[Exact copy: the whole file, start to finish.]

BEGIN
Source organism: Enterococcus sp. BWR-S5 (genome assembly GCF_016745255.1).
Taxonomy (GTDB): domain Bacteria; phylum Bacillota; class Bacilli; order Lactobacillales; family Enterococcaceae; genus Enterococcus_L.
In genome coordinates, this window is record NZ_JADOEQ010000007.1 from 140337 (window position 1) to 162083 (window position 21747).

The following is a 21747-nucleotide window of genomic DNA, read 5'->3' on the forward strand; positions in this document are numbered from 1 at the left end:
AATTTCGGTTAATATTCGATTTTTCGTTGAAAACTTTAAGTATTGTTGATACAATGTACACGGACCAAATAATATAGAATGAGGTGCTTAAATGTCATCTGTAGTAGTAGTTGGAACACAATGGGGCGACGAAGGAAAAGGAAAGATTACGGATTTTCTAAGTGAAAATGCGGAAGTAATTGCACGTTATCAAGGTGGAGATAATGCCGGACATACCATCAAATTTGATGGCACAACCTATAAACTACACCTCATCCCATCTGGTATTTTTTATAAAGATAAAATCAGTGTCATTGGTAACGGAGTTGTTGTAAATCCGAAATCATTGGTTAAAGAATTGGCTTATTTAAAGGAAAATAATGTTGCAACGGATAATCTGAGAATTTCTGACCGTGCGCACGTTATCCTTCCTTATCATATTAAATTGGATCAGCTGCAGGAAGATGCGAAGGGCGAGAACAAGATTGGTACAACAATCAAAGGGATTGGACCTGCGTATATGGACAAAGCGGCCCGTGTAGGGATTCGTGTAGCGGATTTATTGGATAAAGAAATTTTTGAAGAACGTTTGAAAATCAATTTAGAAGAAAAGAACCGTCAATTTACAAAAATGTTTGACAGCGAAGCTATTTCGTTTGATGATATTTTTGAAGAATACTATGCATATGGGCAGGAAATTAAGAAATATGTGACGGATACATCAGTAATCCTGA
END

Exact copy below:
Source organism: Enterococcus sp. BWR-S5 (genome assembly GCF_016745255.1).
Taxonomy (GTDB): domain Bacteria; phylum Bacillota; class Bacilli; order Lactobacillales; family Enterococcaceae; genus Enterococcus_L.
In genome coordinates, this window is record NZ_JADOEQ010000007.1 from 140337 (window position 1) to 162083 (window position 21747).

The following is a 21747-nucleotide window of genomic DNA, read 5'->3' on the forward strand; positions in this document are numbered from 1 at the left end:
AATTTCGGTTAATATTCGATTTTTCGTTGAAAACTTTAAGTATTGTTGATACAATGTACACGGACCAAATAATATAGAATGAGGTGCTTAAATGTCATCTGTAGTAGTAGTTGGAACACAATGGGGCGACGAAGGAAAAGGAAAGATTACGGATTTTCTAAGTGAAAATGCGGAAGTAATTGCACGTTATCAAGGTGGAGATAATGCCGGACATACCATCAAATTTGATGGCACAACCTATAAACTACACCTCATCCCATCTGGTATTTTTTATAAAGATAAAATCAGTGTCATTGGTAACGGAGTTGTTGTAAATCCGAAATCATTGGTTAAAGAATTGGCTTATTTAAAGGAAAATAATGTTGCAACGGATAATCTGAGAATTTCTGACCGTGCGCACGTTATCCTTCCTTATCATATTAAATTGGATCAGCTGCAGGAAGATGCGAAGGGCGAGAACAAGATTGGTACAACAATCAAAGGGATTGGACCTGCGTATATGGACAAAGCGGCCCGTGTAGGGATTCGTGTAGCGGATTTATTGGATAAAGAAATTTTTGAAGAACGTTTGAAAATCAATTTAGAAGAAAAGAACCGTCAATTTACAAAAATGTTTGACAGCGAAGCTATTTCGTTTGATGATATTTTTGAAGAATACTATGCATATGGGCAGGAAATTAAGAAATATGTGACGGATACATCAGTAATCCTGA